Friday, December 18, 2009

Another Reason to Live Debt Free

My husband and I have decided to pay off all our debts ASAP and "live like no one else so we can live like no one else," as Dave Ramsey likes to say.

We are fairly fortunate. Other than my enormous student loan and our mortgage, we are in decent shape debt-wise: 3 credit cards (fairly low amounts), some medical bills and a car payment. We are planning to have all of it paid off by June, at which point we will start hitting the student loan hard.

This article gives me yet another reason to want to get out of debt and stay there.

This credit card's interest rate is 79.9 percent.

The bloated APR is how First Premier Bank, a subprime credit card issuer, is skirting new regulations intended to curb abusive practices in the industry. It's a strategy other subprime card issuers could start adopting to get around the new rules.

Typically, the First Premier card comes with a minimum of $256 in fees in the first year for a credit line of $250. Starting in February, however, a new law will cap such fees at 25 percent of a card's credit line.

In a recent mailing for a preapproved card, First Premier lowers fees to just that limit -- $75 in the first year for a credit line of $300. But the new law doesn't set a cap on interest rates. Hence the 79.9 APR, up from the previous 9.9 percent.

This article brought several points to mind.

First and foremost, it's simply idiotic to use credit cards. Save the money and buy the thing with cash. When you buy the thing, it will be yours. You won't have to worry about missing a payment, falling behind in payments, or screwing up the payment. Moreover, when you use cash to buy things, you tend to be a little more prudent. So, the 200 bucks you might be willing to spend on clothes with your credit card starts to seem foolhardy when it's your hard-earned money going for it.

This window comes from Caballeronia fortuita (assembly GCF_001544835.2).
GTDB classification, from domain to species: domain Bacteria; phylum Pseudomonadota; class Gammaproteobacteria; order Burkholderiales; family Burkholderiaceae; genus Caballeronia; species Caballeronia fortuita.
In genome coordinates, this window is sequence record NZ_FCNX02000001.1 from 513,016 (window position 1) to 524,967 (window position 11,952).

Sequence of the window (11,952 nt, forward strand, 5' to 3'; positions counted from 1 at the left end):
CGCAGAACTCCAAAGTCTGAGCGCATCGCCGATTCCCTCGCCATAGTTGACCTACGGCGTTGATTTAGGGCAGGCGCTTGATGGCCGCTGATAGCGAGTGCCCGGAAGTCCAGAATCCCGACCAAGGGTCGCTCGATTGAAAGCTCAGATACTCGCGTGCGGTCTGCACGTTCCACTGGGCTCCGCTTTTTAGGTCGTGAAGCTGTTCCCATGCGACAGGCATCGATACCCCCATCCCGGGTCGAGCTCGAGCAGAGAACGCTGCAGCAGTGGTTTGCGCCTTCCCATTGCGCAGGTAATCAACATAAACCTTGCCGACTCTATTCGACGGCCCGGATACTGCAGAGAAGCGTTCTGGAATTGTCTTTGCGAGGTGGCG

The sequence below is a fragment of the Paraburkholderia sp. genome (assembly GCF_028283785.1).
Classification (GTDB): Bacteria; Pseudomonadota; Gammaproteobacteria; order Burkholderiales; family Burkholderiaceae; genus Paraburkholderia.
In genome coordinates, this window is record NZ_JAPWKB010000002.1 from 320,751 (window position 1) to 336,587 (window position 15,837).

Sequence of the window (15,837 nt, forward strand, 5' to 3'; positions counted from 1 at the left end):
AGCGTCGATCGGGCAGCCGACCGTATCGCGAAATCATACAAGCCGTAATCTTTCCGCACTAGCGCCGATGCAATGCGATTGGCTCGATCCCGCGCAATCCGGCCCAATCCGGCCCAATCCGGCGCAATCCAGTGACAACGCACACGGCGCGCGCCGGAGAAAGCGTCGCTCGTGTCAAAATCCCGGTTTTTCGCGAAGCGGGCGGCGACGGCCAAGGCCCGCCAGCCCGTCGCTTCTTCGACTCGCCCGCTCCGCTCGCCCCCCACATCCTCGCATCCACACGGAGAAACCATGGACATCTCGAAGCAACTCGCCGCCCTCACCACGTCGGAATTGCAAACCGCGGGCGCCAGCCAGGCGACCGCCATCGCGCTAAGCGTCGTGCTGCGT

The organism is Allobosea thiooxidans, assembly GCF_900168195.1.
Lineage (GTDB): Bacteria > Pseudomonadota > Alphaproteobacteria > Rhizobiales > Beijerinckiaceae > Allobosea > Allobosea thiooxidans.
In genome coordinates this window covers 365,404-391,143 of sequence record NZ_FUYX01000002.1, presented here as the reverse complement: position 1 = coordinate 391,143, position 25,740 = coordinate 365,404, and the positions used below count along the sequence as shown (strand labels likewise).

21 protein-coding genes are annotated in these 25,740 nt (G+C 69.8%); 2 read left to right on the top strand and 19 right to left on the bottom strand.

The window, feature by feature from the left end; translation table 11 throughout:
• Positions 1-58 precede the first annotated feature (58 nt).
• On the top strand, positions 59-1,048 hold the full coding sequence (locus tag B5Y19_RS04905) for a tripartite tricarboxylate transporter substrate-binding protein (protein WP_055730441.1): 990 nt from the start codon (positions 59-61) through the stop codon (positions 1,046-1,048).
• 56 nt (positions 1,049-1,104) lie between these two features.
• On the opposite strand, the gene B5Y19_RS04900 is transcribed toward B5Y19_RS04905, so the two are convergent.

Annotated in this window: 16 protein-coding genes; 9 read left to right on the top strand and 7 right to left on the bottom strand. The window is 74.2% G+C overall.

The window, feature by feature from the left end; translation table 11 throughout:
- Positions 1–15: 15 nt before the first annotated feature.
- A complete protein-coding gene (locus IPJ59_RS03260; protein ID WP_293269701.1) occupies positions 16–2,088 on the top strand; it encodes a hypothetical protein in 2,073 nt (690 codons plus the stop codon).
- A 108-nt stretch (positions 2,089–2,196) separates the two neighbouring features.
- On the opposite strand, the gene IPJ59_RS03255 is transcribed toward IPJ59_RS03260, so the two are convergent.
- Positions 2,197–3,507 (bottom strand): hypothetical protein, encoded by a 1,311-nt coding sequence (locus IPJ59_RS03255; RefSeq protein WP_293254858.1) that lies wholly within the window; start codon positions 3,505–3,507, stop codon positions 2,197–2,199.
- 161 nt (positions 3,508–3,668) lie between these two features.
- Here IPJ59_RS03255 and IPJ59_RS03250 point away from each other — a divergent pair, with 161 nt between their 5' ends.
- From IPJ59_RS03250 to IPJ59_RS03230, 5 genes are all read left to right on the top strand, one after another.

Secondly, notice the law of unintended consequences at work here. New federal regulations requiring that credit card fees total no more than 25% of the card's credit line comes back to bite consumers in a different place. The credit card company still intends to make its money. It just has to do it with an outrageous interest rate rather than with fees.

This is just one example of what happens when government decides to intervene in the marketplace. Companies and individuals want to make money, and they really don't like when the government tries to interfere with that. So, any time the government slaps a regulation (or tax) on businesses, they just find ways around the regulations. And pass the price on to consumers.

I'm not advocating companies fleecing customers. But as the article states, this bank services customers with terrible credit and hence high risk. The bank knows that there's a good chance that many customers will default, so they figure that cost into the cost of doing business. In this case, the cost is either $256 in yearly fees or 79.9 APR.

Liberals hate these kinds of businesses that serve the poor and uncredit worthy. So, they like to create lots of regulations for these companies: limitations on fees, or disclosure statements, curbs on advertising or other practices. But the poor and uncredit worthy need lenders, too. The difference is that if someone is a poor credit risk, companies that want to stay in business have to figure in the risks of loaning to these people (and the risk is very high that the company won't get paid). So, as the regulations affect one way to stick it to customers, companies just find different ways.

This is why I don't want to use credit anymore. It is, after all, a choice we all get to make.

UPDATE: Maybe Barack Obama needs to cut up his credit cards and follow Dave Ramsey's approach.